When my staff and I are on the road at tournaments we are always networking with college coaches and visiting campuses. We find it beneficial to visit as many college campuses as we can so we are knowledgeable when it comes to personally helping our clients. We also talk with college coaches about what they are looking for in a prospect. Through our conversations we discuss the “turn offs” they experience with recruits and their parents. We wanted to share some of these “turn offs” with you prior to visiting schools and attending camps this summer. These are regarding recruiting as a whole, not just about visiting, but they would be important to keep in mind throughout your journey:
- Athletes who are rude to their families. Many college coaches will ask you about your relationship with your mother, father and even your siblings. It is imperative that you show respect when you talk about your family.
- Athletes who have not researched the school prior to visiting. Be prepared when you visit. You should have a list of questions to ask. You should have also emailed the coaches your unofficial transcripts.
- Athletes who send out mass emails and do not take the time to personalize them. If you don’t take the time to personally write each coach then the program doesn’t feel like they are that important on your list. This is one of the biggest challenges as a college coach, knowing and understanding who is truly interested and who is not.
- Athletes who think they are “too good” or “better” than the school who is interested in them. A scholarship, is a scholarship and you need to be humble. Don’t get caught up in the name game, do your research on every school and find the perfect fit!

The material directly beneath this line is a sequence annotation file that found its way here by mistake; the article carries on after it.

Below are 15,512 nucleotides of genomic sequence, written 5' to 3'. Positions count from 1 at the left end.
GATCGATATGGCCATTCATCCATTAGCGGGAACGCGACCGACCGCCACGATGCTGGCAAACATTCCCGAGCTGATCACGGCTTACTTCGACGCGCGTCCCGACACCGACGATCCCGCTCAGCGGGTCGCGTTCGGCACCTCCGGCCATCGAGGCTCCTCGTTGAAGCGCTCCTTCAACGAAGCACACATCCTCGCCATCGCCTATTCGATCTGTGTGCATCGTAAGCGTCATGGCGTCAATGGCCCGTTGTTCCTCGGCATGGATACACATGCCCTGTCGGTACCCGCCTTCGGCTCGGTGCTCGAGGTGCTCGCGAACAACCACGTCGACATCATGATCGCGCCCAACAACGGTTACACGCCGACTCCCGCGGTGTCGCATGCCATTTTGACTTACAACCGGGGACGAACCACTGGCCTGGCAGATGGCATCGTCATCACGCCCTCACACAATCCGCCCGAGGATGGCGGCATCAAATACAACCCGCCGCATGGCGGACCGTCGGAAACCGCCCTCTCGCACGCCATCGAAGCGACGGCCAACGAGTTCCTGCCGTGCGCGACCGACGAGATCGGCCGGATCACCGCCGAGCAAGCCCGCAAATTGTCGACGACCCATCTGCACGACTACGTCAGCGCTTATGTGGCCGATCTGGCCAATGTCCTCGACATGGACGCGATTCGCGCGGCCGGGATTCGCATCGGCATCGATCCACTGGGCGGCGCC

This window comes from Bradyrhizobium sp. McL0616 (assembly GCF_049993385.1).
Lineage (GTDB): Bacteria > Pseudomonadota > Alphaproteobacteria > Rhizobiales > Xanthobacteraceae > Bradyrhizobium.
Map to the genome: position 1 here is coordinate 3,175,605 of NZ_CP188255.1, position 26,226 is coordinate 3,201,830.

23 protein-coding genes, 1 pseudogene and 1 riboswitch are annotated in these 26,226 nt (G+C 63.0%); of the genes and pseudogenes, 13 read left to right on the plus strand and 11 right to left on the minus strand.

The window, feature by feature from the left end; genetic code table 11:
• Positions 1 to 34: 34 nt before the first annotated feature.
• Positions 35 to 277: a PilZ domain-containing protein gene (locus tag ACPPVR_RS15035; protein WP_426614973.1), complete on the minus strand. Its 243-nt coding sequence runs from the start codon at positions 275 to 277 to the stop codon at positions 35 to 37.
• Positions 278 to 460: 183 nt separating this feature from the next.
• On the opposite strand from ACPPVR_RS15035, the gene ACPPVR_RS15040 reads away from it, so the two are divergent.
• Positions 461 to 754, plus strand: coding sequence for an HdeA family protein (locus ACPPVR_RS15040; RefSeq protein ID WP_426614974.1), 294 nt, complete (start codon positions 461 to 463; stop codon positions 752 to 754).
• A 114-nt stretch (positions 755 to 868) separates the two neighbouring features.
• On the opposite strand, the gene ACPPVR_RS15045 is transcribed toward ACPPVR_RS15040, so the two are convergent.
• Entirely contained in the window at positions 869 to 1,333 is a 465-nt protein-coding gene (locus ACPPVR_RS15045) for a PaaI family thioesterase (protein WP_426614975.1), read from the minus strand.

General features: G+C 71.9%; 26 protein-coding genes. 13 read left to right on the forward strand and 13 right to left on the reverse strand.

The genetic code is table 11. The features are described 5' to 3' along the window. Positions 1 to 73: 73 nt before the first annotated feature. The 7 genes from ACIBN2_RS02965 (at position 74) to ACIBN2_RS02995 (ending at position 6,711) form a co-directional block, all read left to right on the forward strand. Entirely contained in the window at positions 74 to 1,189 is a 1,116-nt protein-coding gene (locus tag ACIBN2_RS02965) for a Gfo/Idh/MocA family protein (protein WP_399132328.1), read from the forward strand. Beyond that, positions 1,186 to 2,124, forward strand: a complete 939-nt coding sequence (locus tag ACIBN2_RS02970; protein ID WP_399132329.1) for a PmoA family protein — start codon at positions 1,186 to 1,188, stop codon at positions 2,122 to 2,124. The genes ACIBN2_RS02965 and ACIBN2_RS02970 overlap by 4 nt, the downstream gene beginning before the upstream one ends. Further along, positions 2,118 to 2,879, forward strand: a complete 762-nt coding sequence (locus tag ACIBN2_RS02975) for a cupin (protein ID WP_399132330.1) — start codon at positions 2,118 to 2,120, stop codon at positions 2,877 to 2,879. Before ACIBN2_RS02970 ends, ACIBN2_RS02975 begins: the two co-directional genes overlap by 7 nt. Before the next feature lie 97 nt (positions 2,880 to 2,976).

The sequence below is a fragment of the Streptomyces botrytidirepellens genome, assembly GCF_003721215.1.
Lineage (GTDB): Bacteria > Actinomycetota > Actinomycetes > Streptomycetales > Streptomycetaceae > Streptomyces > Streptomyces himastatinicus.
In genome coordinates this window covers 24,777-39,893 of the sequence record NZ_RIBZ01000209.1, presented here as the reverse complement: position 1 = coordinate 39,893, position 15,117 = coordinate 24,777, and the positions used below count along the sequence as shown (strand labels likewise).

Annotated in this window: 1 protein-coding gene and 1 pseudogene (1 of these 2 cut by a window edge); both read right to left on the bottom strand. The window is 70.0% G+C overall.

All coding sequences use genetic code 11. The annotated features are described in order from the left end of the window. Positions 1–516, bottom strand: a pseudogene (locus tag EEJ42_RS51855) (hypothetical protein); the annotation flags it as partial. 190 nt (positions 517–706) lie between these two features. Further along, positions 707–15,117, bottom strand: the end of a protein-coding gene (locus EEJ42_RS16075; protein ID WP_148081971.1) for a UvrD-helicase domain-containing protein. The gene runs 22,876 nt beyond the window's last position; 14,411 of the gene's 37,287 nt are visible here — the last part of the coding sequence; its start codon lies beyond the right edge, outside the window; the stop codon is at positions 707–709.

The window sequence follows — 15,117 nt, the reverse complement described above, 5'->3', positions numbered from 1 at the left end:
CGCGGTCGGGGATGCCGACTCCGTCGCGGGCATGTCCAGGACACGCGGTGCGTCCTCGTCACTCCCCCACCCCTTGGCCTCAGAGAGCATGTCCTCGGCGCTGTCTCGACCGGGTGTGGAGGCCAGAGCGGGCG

- Athletes who are not honest about their interest in a school.
- Athletes who ask about scholarship money in their first email or visit with a coach. Let the college coach bring up money. Trust me, they know you want a scholarship. They will bring it up when they are ready.
- Parents who are too involved in the recruiting process. The coach is not interested in a helicopter parent. Do not confuse this with support. Of course it would be important to have a family who is supportive of the student athlete. However, it should be the athlete making the phone calls to the coach and following up.
- Athletes who are dishonest about their academics.
- Athletes who do not provide video when asked.
- Athletes who show a lack of interest in the school when visiting.
These are just a few of the “turn offs” coaches experience when working with potential recruits. You will probably make mistakes while going through the recruiting process. Just remember, a coach is recruiting you to represent the school. You are getting paid to be a student athlete. Getting recruited to play a sport in college is much like your first career. My Recruiting Solutions is here to support you every step of the way and help you avoid these recruiting mistakes and more.